16. World 2-Quicksand (Super Mario Bros. 3)

 Super Mario: 20 Worst Designed Levels In The Franchises History


Super Mario Bros. 3 decides to get a little creative when it comes to the enemies of their desert world. There are plenty of new sand-centric foes now at Mario’s disposal, but this level in particular actually has the sun take him on. Maybe the blazing star is angry that Mario is clearing the level so easily, or maybe he’s just really hot and frustrated, too. This sun will chase you around for the second half of the level, never leaving Mario alone unless he’s able to be extinguished with a Koopa shell. World 8-2 also brings back the Angry Sun enemy, but some well-placed warp pipes leave that stage feeling a lot easier than this one. Plus, there’s also a huge tornado in the level’s center, designed to toss gamers back.

In addition to the level’s environment setting out to kill Mario, there’s also a particularly difficult jump to clear in the middle of the level. It’s a quicksand pit that’s filled with venus fire-traps that Mario is definitely going to fall into unless he takes a running jump to acquire the perfect momentum.

15. “Poochy Ain’t Stupid” – Extra 1 (Super Mario World 2: Yoshi’s Island)

 Super Mario: 20 Worst Designed Levels In The Franchises History


The Poochy character might not have made a drastic impact on the Yoshi side of games in the Mario universe, but he still makes for an interesting addition to Super Mario World 2: Yoshi’s Island. Although, after playing through the “Poochy Ain’t Stupid” level, gamers might be left wishing that the character never existed in the first place. Gamers who receive 100s in all of a World’s levels in Yoshi’s Island will unlock that World’s Extra level. “Poochy Ain’t Stupid” is a curious deviation since the level is an auto-scroller that sees Yoshi and Baby Mario being repeatedly pushed into lava traps, with Poochy needed to guide everyone to safety. All auto-scrolling levels have a bit of a jittery quality to them, but this one is especially frustrating. Poochy might not be stupid, but that doesn’t mean that gamers still can’t hate him with a fiery passion.

 14. “Yoshi’s Fruit Adventure” – Ricco Harbour (Super Mario Sunshine)

 Super Mario: 20 Worst Designed Levels In The Franchises History


In spite of the many things that this game does differently than usual Mario games, Super Mario Sunshine gets a lot more flak than it deserves. Any game that’s the follow-up to Super Mario 64 is inherently going to receive a bunch of criticism, but a healthy amount of gamers fully attacked Sunshine, with levels like “Yoshi’s Fruit Adventure” acting as pretty clear reasons why. This level is a platforming disaster, plain and simple. The stage requires obtaining Yoshi and using his fruit juice spraying ability to hit leaping cheep cheeps from the water. Hitting the cheep cheeps will turn them into platforms, which are then used to continually ascend higher to reach the goal. There are a lot of issues here. For one, hitting and landing on these targets can be difficult on its own. Then there’s the issue of running out of juice and being stranded. Plus, it’s essential to have the right type of juice (purple juice creates horizontally moving platforms, with pink juice making them move vertically). Adding Yoshi to Super Mario Sunshine is a decision that excited a lot of people, but it’s levels like this that remind gamers how problematic and demanding the character can be.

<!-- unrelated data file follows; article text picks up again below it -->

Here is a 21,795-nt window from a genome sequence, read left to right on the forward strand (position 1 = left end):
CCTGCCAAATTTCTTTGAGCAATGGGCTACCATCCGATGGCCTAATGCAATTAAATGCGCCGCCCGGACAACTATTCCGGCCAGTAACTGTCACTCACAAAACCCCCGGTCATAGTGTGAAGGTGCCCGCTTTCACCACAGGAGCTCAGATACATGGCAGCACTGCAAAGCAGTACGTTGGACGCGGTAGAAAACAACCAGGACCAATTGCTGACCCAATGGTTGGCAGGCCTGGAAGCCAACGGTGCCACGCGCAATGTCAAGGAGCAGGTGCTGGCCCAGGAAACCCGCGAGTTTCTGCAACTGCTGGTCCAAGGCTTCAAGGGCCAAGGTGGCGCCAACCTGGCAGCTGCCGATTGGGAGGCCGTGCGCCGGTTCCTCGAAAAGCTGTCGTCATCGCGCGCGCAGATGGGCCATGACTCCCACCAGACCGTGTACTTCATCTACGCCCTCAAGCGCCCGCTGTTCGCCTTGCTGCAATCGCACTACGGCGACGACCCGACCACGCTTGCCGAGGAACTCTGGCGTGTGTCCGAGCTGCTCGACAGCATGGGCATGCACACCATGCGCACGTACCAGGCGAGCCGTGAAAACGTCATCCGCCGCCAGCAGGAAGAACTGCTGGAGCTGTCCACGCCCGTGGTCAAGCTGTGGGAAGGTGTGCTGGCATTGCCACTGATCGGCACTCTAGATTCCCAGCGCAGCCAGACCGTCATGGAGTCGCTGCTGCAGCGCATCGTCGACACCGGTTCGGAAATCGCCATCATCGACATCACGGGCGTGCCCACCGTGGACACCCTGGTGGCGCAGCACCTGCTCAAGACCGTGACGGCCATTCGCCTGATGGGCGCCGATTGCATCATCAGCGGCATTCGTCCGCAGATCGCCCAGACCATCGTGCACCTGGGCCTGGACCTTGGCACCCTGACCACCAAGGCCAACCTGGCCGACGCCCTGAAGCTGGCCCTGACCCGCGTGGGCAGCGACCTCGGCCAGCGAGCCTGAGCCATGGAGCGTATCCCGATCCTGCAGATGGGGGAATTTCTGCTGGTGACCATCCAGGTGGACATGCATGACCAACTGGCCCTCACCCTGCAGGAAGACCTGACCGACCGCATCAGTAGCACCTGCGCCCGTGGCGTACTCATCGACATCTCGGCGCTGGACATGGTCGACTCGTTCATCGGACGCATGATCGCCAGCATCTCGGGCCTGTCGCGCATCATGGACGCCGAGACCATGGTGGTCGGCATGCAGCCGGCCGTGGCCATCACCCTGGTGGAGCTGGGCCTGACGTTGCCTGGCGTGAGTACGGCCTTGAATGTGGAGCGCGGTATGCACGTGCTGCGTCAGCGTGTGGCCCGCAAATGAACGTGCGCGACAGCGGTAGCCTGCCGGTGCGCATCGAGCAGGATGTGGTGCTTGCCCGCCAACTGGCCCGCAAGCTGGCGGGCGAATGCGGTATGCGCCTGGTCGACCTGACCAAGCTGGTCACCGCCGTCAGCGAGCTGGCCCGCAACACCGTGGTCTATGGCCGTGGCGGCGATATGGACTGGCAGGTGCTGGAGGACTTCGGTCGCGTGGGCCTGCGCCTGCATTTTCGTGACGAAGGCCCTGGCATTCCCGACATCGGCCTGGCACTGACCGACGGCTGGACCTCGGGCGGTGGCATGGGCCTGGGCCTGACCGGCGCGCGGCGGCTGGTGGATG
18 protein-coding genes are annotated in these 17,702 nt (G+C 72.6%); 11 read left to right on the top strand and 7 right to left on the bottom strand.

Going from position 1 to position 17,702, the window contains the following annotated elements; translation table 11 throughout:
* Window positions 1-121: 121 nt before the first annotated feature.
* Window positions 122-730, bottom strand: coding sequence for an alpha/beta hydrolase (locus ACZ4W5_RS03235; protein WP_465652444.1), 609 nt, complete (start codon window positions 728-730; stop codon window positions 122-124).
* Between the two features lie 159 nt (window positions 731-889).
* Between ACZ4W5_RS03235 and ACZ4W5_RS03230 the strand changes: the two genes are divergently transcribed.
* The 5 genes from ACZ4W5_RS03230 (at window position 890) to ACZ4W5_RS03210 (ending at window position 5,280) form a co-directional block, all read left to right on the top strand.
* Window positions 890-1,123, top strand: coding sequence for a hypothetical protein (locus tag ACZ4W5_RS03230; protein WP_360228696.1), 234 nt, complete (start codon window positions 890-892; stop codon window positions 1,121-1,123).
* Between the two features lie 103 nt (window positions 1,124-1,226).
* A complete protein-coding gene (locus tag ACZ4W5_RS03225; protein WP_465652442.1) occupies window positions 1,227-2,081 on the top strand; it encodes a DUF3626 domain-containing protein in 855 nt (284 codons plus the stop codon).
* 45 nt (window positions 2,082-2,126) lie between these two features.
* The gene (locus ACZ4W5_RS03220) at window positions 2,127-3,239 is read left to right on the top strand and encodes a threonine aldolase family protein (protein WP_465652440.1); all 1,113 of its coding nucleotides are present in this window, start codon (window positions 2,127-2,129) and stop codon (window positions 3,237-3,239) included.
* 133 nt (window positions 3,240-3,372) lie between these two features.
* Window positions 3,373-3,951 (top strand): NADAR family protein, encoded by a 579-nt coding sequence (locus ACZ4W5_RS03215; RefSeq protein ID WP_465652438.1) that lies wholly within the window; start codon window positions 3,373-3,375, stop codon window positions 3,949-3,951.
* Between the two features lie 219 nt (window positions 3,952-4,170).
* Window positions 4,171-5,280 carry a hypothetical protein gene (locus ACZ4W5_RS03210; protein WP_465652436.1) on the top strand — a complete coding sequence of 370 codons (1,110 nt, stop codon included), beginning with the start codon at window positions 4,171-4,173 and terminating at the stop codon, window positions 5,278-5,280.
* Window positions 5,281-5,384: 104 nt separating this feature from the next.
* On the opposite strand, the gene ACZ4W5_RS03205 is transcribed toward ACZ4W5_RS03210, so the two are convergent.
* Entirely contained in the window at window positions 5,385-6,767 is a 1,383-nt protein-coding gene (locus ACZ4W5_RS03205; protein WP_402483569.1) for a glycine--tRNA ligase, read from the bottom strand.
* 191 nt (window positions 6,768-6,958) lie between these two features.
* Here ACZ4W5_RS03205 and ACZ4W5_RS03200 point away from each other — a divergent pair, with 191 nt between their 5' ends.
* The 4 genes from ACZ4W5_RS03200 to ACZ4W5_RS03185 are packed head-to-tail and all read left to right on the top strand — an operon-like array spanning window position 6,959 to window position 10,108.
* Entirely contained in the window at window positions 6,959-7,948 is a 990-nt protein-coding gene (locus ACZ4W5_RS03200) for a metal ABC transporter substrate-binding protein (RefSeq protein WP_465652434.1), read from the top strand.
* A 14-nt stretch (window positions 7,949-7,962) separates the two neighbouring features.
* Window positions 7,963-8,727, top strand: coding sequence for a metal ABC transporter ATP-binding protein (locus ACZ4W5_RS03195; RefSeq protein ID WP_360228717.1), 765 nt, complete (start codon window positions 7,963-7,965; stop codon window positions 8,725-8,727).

13. 100 Coin Star – Lethal Lava Land (Super Mario 64)

 Super Mario: 20 Worst Designed Levels In The Franchises History


So there’s nothing actually wrong with Super Mario 64’s Lethal Lava Land per se, it’s just that the level really looks like a haphazard mess. It’s almost like the game’s team decided, “Okay, a lava level!” and then forgot to figure anything else out until the last minute. The level’s lava aesthetic certainly is made clear, but other than that this level is just random land masses and enemies plopped in the middle of lava. There’s technically level design going on here, but is there really? Mario sort of just cruises along on a shell until he comes across some land, investigates the tiny area, and then does more of the same. The stage’s 100 Coin Star feels like the most appropriate one to single out here since it will force gamers to explore most of the level and see how barren it really is. There’s a creative idea in the form of a volcano in the middle of the level, but maybe setting up a level entirely within a volcano would have had more structure than some weird lava grid that features some horned cannonball baddies. Also, people just love levels where touching the ground inflicts health damage!

12. “Mini-Planet Daredevil Run” – Battle Belt Galaxy (Super Mario Galaxy 2)

 Super Mario: 20 Worst Designed Levels In The Franchises History